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Centre for Atmospheric Science

New Particles in the Atmosphere, Two Non-Classical Examples


Small particles play several very important roles in the atmosphere. They provide surfaces on which exotic chemical reactions can take place, and they act as the condensation nuclei ("seeds") on which water condenses to form ice particles and cloud droplets. Particles may also reflect visible and UV sunlight back to space (cooling the earth), and absorb outgoing infra-red radiation (contributing to the "greenhouse" effect).

For thermodynamic reasons (decreasing entropy), it is actually quite difficult to form new particles in the atmosphere from gaseous constituents. This process is known as homogeneous nucleation: a few molecules condense together to form a stable cluster (about 1 nm in size), which then becomes the building block for further growth.

Leonid Meteor

Image of a large meteor burning up in the atmosphere during the Leonid meteor shower. Smoke from such events has been shown to be responsible for the production of new particles in the middle atmosphere.

Photo taken from the NASA DC-8 in 2002. Image G. Varros/NASA-ARC, http://leonid.arc.nasa.gov/

This project will examine two examples of homogeneous nucleation that occur in very different regions of the atmosphere: iodine oxide particles, which form in the marine boundary layer from iodine species that are produced biogenically in the ocean; and meteoric smoke particles, which form in the middle atmosphere from the metals and silicon oxides that ablate from meteoroids.

For both these systems, we want to follow the evolution of the particles from single molecules to particles containing about 1 million molecules (diameter about 50 nm), in order to understand what controls the rate of growth and the shapes of the particles.Preliminary work shows that the particles are fractal-like ("fluffy"), with large surface areas which often facilitate chemical reactions. For example, meteoric smoke particles may influence some of the chemistry controlling ozone in the stratosphere.

We will also examine the properties of these particles as ice condensation nuclei. Iodine oxides have recently been observed at high concentrations over coastal Antarctica, and could be a source of ice nuclei near the surface. Meteoric smoke particles are most likely the nuclei for noctilucent clouds. These ice clouds, which form around 83 km at high latitudes during mid-summer, were first observed at the end of the 19th Century. This has led to speculation that they are an early indicator of climate change in the middle atmosphere.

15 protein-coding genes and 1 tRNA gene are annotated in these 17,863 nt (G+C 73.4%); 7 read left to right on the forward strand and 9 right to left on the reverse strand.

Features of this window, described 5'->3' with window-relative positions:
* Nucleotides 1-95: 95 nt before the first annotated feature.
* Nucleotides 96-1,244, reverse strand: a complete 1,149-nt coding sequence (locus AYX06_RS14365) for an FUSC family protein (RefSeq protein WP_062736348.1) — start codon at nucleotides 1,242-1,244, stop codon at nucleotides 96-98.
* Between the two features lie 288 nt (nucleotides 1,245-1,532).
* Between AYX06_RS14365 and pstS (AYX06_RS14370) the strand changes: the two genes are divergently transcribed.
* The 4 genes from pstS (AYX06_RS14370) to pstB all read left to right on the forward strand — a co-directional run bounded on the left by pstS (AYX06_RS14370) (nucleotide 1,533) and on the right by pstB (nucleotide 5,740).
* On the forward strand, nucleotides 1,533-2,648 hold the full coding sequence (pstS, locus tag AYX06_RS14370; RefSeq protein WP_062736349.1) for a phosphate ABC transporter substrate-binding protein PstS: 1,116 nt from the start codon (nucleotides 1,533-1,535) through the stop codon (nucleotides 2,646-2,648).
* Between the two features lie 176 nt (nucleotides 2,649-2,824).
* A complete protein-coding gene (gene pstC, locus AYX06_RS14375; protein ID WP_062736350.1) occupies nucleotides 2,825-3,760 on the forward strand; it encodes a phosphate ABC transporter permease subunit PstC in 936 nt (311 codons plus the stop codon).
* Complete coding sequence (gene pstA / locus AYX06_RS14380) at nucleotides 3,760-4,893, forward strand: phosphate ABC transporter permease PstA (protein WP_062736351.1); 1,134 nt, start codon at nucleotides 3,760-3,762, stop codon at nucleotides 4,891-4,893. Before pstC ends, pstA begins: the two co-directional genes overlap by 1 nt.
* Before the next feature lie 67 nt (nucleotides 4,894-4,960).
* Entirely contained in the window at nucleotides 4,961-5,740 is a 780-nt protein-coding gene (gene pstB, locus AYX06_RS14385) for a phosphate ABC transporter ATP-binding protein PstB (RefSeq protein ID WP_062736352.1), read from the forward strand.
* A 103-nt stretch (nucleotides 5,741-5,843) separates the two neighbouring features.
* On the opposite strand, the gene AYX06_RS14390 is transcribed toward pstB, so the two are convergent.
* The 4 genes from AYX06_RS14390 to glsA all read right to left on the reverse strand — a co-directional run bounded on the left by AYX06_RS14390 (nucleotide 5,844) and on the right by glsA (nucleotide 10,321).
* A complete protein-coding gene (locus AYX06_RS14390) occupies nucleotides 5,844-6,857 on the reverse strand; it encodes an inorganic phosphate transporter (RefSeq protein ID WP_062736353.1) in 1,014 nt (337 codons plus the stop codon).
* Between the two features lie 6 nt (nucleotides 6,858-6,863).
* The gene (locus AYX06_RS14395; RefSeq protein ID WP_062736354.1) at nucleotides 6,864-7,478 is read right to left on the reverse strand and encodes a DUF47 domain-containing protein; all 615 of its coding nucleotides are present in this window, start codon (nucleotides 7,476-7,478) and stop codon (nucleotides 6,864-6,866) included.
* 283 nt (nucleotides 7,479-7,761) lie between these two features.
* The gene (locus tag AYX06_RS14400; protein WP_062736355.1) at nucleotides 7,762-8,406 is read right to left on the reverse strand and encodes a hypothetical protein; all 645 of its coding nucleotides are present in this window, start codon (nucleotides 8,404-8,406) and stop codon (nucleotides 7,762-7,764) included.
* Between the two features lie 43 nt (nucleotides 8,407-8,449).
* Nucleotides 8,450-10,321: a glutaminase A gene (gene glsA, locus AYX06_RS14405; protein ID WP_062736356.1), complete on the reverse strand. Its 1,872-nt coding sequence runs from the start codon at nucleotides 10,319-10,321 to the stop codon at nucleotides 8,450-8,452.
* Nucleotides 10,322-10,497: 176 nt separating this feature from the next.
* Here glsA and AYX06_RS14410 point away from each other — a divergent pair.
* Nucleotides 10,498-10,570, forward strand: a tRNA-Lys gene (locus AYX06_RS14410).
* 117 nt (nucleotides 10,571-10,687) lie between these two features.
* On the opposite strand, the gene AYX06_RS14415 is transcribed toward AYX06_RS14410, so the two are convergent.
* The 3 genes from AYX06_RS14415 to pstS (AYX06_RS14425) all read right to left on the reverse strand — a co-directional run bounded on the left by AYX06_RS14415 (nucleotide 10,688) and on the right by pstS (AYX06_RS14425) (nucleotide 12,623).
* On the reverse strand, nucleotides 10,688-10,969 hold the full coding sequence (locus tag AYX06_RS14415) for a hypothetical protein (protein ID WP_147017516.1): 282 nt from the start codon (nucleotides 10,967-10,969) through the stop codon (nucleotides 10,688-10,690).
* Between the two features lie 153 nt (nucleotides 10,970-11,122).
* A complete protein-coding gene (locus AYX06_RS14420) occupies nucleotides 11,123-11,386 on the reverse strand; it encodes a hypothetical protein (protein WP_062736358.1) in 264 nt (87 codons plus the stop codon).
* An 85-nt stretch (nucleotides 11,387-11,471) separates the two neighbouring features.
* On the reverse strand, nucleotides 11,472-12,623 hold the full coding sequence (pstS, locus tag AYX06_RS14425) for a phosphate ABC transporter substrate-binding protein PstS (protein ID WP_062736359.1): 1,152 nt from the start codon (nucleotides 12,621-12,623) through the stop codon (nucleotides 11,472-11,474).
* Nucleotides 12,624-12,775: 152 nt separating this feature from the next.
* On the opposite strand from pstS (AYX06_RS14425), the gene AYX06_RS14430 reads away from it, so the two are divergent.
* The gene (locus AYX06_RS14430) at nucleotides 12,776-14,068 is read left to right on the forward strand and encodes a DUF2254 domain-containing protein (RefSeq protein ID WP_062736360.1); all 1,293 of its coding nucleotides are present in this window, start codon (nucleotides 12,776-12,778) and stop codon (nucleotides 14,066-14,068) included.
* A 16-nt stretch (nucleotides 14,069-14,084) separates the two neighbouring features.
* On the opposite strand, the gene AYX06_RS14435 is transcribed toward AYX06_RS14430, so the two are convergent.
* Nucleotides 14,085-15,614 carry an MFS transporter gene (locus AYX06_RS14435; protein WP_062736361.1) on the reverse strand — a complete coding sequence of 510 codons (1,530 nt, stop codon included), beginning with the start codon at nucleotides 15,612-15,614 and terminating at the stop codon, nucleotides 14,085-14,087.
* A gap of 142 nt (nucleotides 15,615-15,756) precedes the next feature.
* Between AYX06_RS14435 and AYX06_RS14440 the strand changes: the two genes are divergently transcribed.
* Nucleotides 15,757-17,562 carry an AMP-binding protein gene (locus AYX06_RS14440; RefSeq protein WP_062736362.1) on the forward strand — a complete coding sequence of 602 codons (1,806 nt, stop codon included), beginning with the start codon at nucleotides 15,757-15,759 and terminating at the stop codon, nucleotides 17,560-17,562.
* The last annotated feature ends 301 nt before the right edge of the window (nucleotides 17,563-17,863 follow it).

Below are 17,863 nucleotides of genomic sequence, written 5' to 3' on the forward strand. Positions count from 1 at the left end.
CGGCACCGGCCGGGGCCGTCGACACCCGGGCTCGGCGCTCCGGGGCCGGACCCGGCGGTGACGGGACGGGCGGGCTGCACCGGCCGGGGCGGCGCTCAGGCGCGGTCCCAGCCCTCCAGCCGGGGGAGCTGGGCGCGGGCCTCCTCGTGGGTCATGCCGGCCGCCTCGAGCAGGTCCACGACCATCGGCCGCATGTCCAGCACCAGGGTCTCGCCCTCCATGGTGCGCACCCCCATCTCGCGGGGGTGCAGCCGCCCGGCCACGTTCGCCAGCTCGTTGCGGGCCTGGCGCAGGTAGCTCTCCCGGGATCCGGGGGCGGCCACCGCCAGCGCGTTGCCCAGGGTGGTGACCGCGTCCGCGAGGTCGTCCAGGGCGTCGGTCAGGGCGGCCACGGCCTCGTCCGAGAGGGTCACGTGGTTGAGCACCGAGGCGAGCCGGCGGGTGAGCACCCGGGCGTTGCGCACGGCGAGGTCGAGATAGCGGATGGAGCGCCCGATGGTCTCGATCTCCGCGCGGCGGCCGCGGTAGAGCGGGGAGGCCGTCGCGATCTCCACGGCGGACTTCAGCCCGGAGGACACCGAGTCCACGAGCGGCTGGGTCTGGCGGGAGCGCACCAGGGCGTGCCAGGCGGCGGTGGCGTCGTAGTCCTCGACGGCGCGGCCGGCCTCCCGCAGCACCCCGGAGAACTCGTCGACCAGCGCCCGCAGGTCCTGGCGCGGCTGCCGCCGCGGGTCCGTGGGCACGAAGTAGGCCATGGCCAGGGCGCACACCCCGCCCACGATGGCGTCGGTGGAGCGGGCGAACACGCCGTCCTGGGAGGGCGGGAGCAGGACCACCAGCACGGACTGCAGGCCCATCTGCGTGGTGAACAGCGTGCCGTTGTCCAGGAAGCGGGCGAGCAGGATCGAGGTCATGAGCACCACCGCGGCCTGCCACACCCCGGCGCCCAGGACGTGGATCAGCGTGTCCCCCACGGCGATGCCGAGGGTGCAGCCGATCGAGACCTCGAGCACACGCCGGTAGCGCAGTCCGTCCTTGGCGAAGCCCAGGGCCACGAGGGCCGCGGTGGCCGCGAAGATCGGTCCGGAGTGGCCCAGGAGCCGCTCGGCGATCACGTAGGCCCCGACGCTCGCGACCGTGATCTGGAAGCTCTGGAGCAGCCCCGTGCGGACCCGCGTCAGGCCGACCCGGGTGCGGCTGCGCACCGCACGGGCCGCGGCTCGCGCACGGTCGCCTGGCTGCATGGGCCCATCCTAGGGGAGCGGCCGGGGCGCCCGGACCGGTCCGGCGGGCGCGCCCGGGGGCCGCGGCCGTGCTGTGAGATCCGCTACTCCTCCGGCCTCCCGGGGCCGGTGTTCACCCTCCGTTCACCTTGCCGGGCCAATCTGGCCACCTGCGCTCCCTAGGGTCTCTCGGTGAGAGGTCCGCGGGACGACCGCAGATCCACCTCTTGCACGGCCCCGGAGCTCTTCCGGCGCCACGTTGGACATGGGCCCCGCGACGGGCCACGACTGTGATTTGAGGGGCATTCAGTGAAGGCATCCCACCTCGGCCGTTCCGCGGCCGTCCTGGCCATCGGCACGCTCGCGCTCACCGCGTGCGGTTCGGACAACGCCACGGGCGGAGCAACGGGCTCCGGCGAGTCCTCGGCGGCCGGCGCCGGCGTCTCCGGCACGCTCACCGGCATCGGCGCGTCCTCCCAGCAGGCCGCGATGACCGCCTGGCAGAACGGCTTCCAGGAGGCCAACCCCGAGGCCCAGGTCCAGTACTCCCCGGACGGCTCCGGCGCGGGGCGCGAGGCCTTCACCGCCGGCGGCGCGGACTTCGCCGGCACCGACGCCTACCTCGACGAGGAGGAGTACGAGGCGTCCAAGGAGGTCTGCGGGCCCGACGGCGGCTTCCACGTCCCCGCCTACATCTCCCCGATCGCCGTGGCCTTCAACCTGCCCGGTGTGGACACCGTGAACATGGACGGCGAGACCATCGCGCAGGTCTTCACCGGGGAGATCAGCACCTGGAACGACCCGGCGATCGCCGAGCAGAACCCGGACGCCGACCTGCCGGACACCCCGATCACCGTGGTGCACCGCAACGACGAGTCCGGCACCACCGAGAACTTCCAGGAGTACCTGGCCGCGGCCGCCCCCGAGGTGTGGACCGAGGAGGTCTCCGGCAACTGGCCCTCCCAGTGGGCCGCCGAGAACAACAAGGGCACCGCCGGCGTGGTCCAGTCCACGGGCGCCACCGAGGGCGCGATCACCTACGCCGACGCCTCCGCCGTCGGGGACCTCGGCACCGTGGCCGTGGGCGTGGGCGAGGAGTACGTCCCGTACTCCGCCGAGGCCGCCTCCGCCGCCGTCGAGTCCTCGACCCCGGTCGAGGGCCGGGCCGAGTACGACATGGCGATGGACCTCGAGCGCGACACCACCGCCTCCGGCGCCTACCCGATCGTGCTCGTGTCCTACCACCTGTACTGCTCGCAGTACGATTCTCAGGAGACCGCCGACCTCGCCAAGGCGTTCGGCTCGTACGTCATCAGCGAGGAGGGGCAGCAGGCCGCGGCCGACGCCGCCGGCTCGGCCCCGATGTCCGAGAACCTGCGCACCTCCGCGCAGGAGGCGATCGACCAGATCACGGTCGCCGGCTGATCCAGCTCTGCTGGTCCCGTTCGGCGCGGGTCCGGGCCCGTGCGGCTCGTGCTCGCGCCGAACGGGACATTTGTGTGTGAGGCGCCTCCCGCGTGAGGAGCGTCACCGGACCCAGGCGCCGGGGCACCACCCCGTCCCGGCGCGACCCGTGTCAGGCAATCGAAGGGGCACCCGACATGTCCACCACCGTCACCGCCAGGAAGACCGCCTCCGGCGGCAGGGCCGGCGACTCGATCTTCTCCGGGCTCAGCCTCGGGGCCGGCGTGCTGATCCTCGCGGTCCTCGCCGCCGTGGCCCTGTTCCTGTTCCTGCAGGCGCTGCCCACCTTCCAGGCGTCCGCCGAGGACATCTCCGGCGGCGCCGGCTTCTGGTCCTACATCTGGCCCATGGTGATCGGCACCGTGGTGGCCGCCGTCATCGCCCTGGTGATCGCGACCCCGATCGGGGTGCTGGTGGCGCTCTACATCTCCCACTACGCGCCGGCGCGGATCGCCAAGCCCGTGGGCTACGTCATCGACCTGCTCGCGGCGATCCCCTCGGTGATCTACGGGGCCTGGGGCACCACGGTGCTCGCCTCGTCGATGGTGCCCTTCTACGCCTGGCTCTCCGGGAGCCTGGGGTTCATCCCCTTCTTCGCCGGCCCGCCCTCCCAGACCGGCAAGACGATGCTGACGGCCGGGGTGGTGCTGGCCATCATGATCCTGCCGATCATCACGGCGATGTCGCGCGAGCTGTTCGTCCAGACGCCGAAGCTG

Finally, we will address the question of how meteoric smoke particles descend from around 80 km to the earth's surface. The particles have been detected both by capturing them with a rocket-borne instrument flying above 70 km (in this project we propose to analyze some of these captured particles), and by detecting cosmic iridium and platinum in ice cores from Greenland and Antarctica. We will use the Met Office's general circulation model to study the transport pathways during present-day conditions and during a glacial maximum, in order to interpret the ice core record over several hundred thousand years.



1 Iodine oxides particles (IOP)
1.1 Study the formation kinetics of IxOy (R1 - R6), and the thermal stability of I2O2 and I2O4
1.2 Measure the photolysis cross section of OIO from 300 to 600 nm
1.3 Study the formation kinetics of small IxOy clusters, and their growth to large IOP (diameter = 50 nm), as a function of RH
1.4 Measure the uptake coefficient of H2SO4 on IOP, as a function of RH
1.5 Determine the properties of IOP as ice nuclei in the polar boundary layer
1.6 Develop IOP evolution models to underpin the NERC programmes RHaMBLe and COBRA.

2 Meteoric smoke particles (MSP)
2.1 Measure the kinetics of SiO + O3 and SiO2 + O (R7 and R8)
2.2 Study the formation kinetics of small Fe-Si-O particles, growth to large fractal MSP, and the effects of an external applied magnetic field
2.3 Measure the uptake coefficients of HCl, H2SO4, HNO3 and N2O5 on MSP
2.4 Determine the properties of MSP as ice nuclei for NLCs
2.5 Analyse mesospheric particles collected through the NASA project MAGIC
2.6 Model the formation and transport of MSP from the upper mesosphere to the troposphere using a general circulation model, for present-day conditions and the Last Glacial Maximum.


Project Details

This project is a NERC funded project led by Professor John Plane at the University of Leeds. The Manchester component of this project is centred around measurements of the ice nucleation properties of the particles using the ESEM instrument.